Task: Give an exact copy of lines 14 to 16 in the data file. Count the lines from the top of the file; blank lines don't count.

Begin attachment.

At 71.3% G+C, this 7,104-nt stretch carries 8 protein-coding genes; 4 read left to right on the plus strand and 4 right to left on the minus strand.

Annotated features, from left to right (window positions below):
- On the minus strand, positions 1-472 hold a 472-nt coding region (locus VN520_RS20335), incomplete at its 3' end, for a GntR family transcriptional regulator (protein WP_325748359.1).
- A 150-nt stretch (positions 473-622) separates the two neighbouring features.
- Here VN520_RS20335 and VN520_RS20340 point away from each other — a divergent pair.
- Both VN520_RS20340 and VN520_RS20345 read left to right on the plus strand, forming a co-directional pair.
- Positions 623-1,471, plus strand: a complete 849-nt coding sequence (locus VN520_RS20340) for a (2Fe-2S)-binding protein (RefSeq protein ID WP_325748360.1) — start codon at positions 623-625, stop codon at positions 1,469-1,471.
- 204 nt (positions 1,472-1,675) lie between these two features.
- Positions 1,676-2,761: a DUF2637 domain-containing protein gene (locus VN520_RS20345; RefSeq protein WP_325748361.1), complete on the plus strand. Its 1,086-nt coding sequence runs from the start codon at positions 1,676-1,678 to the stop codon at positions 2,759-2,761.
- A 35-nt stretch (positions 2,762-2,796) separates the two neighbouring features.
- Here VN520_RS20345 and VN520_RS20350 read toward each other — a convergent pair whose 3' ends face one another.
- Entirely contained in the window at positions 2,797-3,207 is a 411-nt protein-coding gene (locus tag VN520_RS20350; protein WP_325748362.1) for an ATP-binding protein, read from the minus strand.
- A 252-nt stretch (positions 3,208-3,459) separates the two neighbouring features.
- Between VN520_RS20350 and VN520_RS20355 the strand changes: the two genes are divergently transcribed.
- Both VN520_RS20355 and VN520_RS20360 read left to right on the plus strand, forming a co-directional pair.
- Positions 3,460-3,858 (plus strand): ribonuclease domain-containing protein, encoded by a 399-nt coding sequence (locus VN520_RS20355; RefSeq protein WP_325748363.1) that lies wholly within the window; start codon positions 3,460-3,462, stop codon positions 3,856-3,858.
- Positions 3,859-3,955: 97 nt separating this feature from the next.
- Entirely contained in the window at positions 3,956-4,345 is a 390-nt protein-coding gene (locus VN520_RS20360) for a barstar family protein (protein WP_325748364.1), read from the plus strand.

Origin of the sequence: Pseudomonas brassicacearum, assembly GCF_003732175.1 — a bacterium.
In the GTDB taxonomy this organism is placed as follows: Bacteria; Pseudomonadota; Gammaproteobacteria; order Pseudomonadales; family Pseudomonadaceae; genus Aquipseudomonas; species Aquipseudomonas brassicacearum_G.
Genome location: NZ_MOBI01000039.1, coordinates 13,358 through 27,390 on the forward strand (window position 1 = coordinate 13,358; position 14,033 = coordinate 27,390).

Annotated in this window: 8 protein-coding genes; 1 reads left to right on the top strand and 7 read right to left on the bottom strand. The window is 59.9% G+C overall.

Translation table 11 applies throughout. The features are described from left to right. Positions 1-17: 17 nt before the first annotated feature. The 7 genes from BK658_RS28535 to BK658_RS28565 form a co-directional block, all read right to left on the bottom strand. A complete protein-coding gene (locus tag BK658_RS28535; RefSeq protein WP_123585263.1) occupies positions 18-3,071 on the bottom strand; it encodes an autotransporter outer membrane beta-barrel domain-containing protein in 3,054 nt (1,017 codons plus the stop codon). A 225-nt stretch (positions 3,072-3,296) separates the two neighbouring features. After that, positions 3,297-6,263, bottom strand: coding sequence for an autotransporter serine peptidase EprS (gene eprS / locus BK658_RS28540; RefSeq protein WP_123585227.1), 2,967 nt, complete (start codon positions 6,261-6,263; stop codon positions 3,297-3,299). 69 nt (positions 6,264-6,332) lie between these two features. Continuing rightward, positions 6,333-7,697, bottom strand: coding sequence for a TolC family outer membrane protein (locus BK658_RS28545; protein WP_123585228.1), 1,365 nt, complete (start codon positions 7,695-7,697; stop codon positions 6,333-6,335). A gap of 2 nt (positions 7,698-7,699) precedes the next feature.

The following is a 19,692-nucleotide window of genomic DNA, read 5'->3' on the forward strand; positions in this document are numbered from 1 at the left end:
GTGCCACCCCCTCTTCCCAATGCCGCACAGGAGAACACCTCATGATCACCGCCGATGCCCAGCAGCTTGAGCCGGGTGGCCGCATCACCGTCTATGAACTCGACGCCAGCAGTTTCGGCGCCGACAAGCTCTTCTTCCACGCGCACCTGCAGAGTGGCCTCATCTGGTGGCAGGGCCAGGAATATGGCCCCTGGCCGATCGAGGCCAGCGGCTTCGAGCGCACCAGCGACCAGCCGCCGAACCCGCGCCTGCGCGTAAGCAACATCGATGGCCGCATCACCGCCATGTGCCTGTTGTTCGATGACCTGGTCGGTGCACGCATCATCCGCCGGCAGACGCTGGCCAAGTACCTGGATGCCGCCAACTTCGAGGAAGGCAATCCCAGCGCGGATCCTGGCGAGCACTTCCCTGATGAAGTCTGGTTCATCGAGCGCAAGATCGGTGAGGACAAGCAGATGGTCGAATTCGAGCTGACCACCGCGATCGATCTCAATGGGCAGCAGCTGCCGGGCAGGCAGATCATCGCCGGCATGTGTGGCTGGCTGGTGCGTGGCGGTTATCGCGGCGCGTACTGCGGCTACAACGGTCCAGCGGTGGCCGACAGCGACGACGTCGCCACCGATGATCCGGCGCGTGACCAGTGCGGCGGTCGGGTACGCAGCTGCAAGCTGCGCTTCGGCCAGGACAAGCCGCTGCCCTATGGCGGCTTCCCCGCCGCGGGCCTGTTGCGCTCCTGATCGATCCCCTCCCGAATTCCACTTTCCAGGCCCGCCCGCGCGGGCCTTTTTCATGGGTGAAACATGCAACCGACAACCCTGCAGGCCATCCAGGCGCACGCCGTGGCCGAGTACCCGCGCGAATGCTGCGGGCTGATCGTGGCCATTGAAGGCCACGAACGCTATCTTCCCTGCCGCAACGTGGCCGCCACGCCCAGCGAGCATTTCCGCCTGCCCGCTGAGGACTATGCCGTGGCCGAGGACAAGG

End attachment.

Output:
- Between VN520_RS20350 and VN520_RS20355 the strand changes: the two genes are divergently transcribed.
- Both VN520_RS20355 and VN520_RS20360 read left to right on the plus strand, forming a co-directional pair.
- Positions 3,460-3,858 (plus strand): ribonuclease domain-containing protein, encoded by a 399-nt coding sequence (locus VN520_RS20355; RefSeq protein WP_325748363.1) that lies wholly within the window; start codon positions 3,460-3,462, stop codon positions 3,856-3,858.